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Maricopa County supervisors sue rather than comply with senator's subpoenas for election materials
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Maricopa County supervisors sue rather than comply with senator's subpoenas for election materials

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PHOENIX — Maricopa County supervisors voted Friday to not comply with subpoenas for election materials issued by the chairman of the state Senate Judiciary Committee.

The subpoenas demanded access to copies of the more than 2 million ballots cast by Maricopa County voters in the Nov. 3 election, and for access to the equipment used to tabulate those ballots and the software that ran the equipment.

The 4-1 vote to refuse, following a nearly three-hour executive session with attorneys, came amid concerns that at least some of what is being demanded by Sen. Eddie Farnsworth, R-Gilbert, would expose private information on voters.

There also were questions about whether the county has the legal right to give that information to outsiders.

Instead, the board members in the majority on the vote — three Republicans and one Democrat — directed their attorneys to file suit and have a judge determine whether the subpoenas are legally valid.

The legal papers, filed late Friday, said the subpoenas are not authorized by any law.

Legislative panels can subpoena people to testify, but these seek actual materials, said attorney Steve Tully, hired by the county, who is himself a former lawmaker.

More significant, Tully said the subpoenas “serve no valid legislative purpose.”

“There is no legislative authority to audit election results,” he said. Nor is there authority to examine ballots or conduct forensic audits of election equipment, he said.

That paves the way for what could be a legal showdown over the rights of state lawmakers to make such demands, and the rights of county supervisors, who have the information they want, to refuse.

Board Chairman Clint Hickman also suggested that Farnsworth and lawmakers are not really interested in hearing how the election was conducted.

Hickman pointed out that he, county Elections Director Scott Jarrett and deputy Maricopa County Attorney Tom Liddy testified earlier this week for about six hours, answering all the questions from the Judiciary Committee. That, he said, included questions about the machinery and the software.

“And then to be slapped with the two subpoenas,” Hickman said. “That could be viewed as a slap in the face.”

In fact, he said, the subpoenas are asking for information that was never part of the questions that he and the other county officials were asked.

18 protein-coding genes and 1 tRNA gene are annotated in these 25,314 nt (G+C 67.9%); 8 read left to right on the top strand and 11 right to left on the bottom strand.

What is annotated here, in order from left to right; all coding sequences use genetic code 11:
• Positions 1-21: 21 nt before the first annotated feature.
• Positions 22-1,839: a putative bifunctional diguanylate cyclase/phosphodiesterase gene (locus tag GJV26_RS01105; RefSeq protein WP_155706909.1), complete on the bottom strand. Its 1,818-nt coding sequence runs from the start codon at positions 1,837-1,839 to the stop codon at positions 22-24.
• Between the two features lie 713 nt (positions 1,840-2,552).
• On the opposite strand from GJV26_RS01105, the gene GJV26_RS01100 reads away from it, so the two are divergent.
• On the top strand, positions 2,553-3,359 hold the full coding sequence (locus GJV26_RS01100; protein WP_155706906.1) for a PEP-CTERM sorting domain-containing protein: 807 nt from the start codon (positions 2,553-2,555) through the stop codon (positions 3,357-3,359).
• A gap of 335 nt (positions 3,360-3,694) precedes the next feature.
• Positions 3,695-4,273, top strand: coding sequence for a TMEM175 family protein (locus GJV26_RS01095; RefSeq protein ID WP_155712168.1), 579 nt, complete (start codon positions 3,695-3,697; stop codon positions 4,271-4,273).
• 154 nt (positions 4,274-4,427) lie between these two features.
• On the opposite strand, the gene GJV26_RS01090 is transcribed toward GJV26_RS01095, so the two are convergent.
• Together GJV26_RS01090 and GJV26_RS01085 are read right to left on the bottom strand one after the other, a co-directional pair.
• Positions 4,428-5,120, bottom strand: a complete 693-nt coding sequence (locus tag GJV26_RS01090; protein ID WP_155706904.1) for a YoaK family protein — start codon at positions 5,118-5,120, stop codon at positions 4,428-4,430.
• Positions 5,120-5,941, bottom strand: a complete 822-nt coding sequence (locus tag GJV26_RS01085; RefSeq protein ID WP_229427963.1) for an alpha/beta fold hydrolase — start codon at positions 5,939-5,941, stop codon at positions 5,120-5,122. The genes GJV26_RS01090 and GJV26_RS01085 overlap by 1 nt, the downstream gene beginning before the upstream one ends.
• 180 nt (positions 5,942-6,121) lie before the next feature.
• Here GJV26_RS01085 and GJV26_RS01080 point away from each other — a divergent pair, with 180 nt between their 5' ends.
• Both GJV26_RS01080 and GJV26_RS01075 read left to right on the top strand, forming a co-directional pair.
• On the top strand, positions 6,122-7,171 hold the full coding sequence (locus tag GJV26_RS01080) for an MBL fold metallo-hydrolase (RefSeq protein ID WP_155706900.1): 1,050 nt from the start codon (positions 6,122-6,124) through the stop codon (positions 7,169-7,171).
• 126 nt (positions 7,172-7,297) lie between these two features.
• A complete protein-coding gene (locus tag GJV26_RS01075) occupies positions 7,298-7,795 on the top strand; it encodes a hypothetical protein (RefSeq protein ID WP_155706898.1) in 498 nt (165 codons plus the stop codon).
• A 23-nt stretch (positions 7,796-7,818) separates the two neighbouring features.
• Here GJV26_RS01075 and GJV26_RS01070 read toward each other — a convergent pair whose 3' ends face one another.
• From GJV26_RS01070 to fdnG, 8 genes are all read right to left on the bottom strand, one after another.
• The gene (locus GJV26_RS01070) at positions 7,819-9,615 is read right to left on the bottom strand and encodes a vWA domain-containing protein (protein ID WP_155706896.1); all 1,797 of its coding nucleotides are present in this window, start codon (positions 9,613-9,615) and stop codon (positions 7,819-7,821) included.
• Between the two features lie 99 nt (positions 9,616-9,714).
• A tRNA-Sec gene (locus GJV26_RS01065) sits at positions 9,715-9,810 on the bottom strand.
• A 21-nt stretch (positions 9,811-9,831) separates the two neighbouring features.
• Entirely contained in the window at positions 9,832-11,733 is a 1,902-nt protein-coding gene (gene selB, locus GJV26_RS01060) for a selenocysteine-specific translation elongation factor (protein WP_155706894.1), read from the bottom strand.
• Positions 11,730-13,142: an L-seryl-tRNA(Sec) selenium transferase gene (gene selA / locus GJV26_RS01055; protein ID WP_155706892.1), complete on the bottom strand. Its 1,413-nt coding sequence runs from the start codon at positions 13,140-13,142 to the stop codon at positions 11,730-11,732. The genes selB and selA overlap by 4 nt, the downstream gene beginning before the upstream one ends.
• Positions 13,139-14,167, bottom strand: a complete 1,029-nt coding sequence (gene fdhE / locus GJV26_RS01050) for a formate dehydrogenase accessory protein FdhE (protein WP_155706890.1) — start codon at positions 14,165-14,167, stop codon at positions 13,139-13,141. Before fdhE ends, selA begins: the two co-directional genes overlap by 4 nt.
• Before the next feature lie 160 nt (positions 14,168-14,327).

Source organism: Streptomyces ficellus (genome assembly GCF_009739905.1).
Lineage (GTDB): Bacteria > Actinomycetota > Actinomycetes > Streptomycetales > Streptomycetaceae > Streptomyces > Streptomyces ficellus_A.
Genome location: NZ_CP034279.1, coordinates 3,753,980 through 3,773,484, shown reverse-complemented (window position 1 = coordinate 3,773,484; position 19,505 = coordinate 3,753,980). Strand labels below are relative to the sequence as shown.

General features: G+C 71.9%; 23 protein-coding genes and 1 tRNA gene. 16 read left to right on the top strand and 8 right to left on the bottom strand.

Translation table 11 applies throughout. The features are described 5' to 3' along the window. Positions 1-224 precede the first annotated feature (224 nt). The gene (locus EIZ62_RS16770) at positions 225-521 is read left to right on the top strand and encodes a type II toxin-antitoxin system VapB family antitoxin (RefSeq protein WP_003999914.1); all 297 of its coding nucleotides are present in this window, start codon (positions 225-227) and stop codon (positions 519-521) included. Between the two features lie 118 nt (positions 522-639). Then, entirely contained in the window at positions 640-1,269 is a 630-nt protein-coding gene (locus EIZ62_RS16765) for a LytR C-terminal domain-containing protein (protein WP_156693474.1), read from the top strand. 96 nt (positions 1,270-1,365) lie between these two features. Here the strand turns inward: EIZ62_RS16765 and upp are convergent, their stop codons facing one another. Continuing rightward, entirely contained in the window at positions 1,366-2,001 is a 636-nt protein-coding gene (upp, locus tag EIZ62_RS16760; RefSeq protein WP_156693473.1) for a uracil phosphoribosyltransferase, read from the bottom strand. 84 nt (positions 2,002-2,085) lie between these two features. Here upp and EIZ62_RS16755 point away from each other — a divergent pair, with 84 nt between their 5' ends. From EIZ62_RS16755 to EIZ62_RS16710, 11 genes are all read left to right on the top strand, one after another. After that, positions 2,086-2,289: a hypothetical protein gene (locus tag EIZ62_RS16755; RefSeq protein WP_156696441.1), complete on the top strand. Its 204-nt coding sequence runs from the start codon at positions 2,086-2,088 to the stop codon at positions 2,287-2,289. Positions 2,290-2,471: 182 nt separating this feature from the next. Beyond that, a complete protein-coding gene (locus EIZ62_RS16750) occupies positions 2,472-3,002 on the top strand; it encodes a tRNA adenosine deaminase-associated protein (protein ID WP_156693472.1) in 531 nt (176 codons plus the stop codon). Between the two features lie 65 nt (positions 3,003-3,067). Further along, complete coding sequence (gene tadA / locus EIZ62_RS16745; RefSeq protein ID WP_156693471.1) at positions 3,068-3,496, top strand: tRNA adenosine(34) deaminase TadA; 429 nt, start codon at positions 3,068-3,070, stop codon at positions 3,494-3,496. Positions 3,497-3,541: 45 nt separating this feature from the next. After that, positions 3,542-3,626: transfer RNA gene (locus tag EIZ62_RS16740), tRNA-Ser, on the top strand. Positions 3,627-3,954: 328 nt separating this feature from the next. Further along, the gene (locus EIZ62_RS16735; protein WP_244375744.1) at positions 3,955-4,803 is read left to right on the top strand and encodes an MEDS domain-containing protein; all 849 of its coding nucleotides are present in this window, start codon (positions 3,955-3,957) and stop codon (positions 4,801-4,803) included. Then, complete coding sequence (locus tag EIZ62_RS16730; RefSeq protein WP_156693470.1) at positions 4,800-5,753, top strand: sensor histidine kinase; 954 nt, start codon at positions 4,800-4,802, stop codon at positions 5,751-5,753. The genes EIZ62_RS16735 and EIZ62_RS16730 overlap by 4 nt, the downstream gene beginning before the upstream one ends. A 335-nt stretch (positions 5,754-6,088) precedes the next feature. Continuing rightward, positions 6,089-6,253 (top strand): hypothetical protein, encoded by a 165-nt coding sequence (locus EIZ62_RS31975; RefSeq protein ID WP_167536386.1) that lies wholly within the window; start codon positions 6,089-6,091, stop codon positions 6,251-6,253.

“I had to then feel those subpoenas were predetermined, no matter what I went there to say ... and no matter what Mr. Jarrett had to say,” Hickman said. “To me, that’s kind of telling.”

Supervisor Steve Chucri cast the lone dissenting vote.

But Chucri said it wasn’t that he agrees the information should be surrendered. Instead, he wanted the refusal to be tied with an immediate vote by his colleagues to conduct their own election audit.

Hickman said there will be such a review — but not until all the outstanding lawsuits challenging the election are resolved. There are still three active cases.

One subpoena seeks copies of all mail-in and absentee ballots — and in multiple digital formats — along with various reports and logs and tapes of the ballot scanning and tabulation equipment.

The other demands were that the county give access to a yet-to-be-chosen analyst to the ballot tabulation equipment from both the individual voting centers and the central counting system as well as the software used.

Farnsworth also wants a report on rejected ballots, audit trail logs, usernames and passwords of anyone who has access to the system and anyone from Dominion Voting Systems who could get into the system.

The subpoena also commands the county to turn over daily and cumulative voter records which include the name, address and birthdate of each voter, where and when they voted, their party affiliation and any information about when they requested an early ballot, when it was sent, when it was voted and, if applicable, when it was canceled.

All that angered Supervisor Bill Gates.

“Let’s be clear: These subpoenas that have been issued and are before this body are truly extraordinary in the breadth of information that they’re looking for,” he said.

“As a conservative, I feel strongly about individual private information, of individuals, of voters,” Gates said. “I’m going to fight to protect that information before we turn it over.”

Farnsworth said none of the information sought would be made public but that it’s part of providing an outside auditor the means to verify the election results.

Tully, in his legal papers, said there is no legitimate legislative purpose for the subpoenas. Instead, he said, they are “to provide the information for counsel for the losing candidate so that he might attempt to use it to overturn the election results.”

Farnsworth denied that the subpoenas are designed to affect the outcome of the election or the pending lawsuits.

“This has nothing to do with the Trump campaign,” he said. “This has to do with the concern by the Legislature that there are enough allegations of inappropriateness or not being able to engage in the process or anomalies that exist.”

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